According to business statistics published in Colliers Global Retail Highlights, Houston is one of the most successful cities in America. Office-using employment has recovered 243%, nearly double the national average. Financial activity employment recovered by 109%. Employment among companies needing office space grew by 3.2% in the 2013-2014 year. Some of that growth comes at the expense of higher real-estate cost municipalities like Long Island, NY., Connecticut cities, Los Angeles, Newark, and Orange County, NJ.. Office space cost now averages around $81 per square foot. That is up nearly 23%.
Because of increased employment demand, the vacancy rate for downtown Houston space is gradually declining. Only 10.1% of downtown class A office space is currently vacant. Class B vacancy is a little better at 10.8%. New building is proceeding slowly. A significant vacancy improvement of 1.25 million square feet, when Exon Mobile departs from its 800 Bell offices, will not take place until next year.
Industrial real estate shows trends similar to office real estate. Houston is one of the healthiest industrial markets in the United States. This is largely due to the expansion in the oil and gas industry. Industrial leasing activity reached 5.8 million square feet. Currently, 2.9 million square feet was made available this past quarter and another 4 million square feet are under construction. Because of new construction, Houston’s average industrial vacancy rate rose slightly from 5.2% to 5.4%. Rental rates also increased from an average of $5.92 per square foot to $6.05.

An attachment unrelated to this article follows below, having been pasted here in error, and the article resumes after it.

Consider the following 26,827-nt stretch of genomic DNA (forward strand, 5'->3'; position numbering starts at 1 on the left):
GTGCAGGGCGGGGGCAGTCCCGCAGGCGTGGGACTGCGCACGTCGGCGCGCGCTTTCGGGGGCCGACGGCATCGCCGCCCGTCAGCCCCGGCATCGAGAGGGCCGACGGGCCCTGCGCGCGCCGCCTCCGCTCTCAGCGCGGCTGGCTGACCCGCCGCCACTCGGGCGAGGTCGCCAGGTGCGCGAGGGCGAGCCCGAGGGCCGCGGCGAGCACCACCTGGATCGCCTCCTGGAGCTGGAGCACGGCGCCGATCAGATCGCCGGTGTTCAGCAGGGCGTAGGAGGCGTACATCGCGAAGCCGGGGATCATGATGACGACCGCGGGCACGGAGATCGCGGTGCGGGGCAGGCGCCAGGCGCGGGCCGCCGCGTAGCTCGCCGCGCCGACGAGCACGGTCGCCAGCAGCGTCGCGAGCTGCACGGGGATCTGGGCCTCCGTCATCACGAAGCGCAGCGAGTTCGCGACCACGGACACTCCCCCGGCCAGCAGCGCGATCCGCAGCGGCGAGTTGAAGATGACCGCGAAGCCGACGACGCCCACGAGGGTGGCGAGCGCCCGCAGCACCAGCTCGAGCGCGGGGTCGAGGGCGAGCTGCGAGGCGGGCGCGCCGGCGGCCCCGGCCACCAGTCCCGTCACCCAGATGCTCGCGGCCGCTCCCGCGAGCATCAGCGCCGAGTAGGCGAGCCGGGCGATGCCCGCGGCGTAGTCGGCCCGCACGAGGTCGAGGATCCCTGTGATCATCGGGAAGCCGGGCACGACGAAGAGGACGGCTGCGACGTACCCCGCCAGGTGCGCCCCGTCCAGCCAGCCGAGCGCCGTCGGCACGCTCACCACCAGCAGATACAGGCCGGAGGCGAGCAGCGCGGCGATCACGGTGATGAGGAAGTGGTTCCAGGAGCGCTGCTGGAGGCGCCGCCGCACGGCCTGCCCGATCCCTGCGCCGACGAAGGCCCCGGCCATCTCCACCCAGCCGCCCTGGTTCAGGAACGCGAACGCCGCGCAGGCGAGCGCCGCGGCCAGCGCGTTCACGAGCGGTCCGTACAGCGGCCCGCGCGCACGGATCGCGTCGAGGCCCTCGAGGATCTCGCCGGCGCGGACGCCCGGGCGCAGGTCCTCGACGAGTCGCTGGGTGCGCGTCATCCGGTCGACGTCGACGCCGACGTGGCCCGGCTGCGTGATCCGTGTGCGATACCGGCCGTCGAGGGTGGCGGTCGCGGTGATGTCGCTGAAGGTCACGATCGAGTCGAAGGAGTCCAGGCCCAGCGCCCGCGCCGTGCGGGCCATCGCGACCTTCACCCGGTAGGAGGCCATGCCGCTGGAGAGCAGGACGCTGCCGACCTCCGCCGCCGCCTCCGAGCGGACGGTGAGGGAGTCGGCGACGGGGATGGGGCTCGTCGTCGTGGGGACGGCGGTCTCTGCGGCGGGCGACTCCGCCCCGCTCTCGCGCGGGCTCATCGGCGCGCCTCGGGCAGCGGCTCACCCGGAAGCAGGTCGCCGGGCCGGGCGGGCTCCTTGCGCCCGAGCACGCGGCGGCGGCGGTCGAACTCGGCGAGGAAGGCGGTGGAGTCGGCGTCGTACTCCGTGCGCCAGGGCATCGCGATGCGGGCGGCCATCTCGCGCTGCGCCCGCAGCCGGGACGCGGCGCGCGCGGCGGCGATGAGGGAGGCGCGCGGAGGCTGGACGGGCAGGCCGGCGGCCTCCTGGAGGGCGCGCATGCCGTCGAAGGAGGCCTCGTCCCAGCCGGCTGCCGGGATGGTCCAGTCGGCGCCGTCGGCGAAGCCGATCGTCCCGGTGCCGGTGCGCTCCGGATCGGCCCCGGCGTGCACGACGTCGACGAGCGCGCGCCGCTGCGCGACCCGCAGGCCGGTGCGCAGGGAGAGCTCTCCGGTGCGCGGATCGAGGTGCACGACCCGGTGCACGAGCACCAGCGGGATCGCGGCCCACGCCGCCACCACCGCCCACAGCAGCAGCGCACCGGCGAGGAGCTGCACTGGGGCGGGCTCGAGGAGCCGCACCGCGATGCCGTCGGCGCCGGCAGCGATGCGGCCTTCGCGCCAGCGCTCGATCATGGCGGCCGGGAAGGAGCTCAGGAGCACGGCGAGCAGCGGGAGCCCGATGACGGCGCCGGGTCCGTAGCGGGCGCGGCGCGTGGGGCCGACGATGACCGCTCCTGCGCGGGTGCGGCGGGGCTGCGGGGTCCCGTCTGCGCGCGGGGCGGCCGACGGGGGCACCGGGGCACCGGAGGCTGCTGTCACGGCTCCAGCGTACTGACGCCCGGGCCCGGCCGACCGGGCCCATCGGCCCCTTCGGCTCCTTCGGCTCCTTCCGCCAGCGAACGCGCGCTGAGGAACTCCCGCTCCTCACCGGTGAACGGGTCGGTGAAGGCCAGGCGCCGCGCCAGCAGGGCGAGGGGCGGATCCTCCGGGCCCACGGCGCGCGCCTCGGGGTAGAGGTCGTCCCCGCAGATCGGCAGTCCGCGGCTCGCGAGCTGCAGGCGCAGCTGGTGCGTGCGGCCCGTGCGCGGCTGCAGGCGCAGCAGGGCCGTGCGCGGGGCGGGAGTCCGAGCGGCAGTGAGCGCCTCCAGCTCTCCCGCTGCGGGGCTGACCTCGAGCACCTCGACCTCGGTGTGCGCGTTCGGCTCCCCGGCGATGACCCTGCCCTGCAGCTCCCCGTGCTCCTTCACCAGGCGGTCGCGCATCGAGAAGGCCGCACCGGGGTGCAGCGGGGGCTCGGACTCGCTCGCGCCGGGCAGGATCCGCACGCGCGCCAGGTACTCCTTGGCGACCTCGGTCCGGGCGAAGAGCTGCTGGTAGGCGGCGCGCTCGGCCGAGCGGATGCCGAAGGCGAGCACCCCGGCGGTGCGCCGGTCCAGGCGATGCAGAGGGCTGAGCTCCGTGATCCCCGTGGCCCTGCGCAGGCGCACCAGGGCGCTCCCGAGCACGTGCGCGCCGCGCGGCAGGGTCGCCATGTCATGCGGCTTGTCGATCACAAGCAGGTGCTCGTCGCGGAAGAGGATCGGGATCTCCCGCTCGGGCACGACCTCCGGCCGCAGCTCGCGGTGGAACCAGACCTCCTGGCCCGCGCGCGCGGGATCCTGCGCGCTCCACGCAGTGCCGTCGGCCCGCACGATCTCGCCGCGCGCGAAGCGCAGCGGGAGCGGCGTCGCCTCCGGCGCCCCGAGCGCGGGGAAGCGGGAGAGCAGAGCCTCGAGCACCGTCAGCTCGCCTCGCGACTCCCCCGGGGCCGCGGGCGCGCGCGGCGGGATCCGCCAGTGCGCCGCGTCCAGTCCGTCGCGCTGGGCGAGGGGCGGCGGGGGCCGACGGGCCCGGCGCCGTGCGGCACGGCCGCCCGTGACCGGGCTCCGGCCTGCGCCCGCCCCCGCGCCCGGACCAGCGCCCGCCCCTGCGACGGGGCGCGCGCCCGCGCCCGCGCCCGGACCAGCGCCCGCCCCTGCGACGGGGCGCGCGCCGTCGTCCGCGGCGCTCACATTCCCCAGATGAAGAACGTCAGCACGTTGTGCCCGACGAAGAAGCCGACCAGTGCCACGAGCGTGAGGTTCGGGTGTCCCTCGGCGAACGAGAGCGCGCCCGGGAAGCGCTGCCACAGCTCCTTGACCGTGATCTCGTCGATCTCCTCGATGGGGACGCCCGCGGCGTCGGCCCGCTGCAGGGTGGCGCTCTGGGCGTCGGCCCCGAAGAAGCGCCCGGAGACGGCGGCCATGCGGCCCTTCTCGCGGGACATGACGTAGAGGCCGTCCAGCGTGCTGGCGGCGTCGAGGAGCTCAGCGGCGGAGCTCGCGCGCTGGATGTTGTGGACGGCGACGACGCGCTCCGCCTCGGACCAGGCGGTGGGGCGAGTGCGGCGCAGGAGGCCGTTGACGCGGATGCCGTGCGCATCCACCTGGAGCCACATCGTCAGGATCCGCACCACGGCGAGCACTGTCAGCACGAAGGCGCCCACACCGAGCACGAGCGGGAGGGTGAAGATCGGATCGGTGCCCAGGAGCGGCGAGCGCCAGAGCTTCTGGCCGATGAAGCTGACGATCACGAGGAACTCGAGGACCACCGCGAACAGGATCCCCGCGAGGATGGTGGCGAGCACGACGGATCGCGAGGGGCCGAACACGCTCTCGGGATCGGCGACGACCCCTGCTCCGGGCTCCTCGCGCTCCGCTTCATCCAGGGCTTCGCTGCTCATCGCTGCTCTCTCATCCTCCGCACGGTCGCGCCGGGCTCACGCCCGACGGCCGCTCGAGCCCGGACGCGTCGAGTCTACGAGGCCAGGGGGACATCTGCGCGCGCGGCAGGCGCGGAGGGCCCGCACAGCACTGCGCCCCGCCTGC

Houston has some 16 major shopping malls including some 20 million square feet of retail space. According to the O’Connor & Associates Annual Retail Forecast, the rate of increase in retail space is declining slowly. Retail expansion had been as high 6 million square feet annually.
Retail expansion depends on new residential development. Much of that is taking place in the Katy area in the western part of the city. New retail space is opening in the long planned re-development of the 34 acre town center. Annual retail development in Houston normally brings around 4 million square feet per year with fluctuations of 15% to 17% per year.
Commercial real estate in office space, industrial use, and retail areas is undergoing slow growth, having recovered from the recessionary dip.
Not only is real estate great in Houston, but see the top 10 reasons to move to Houston.
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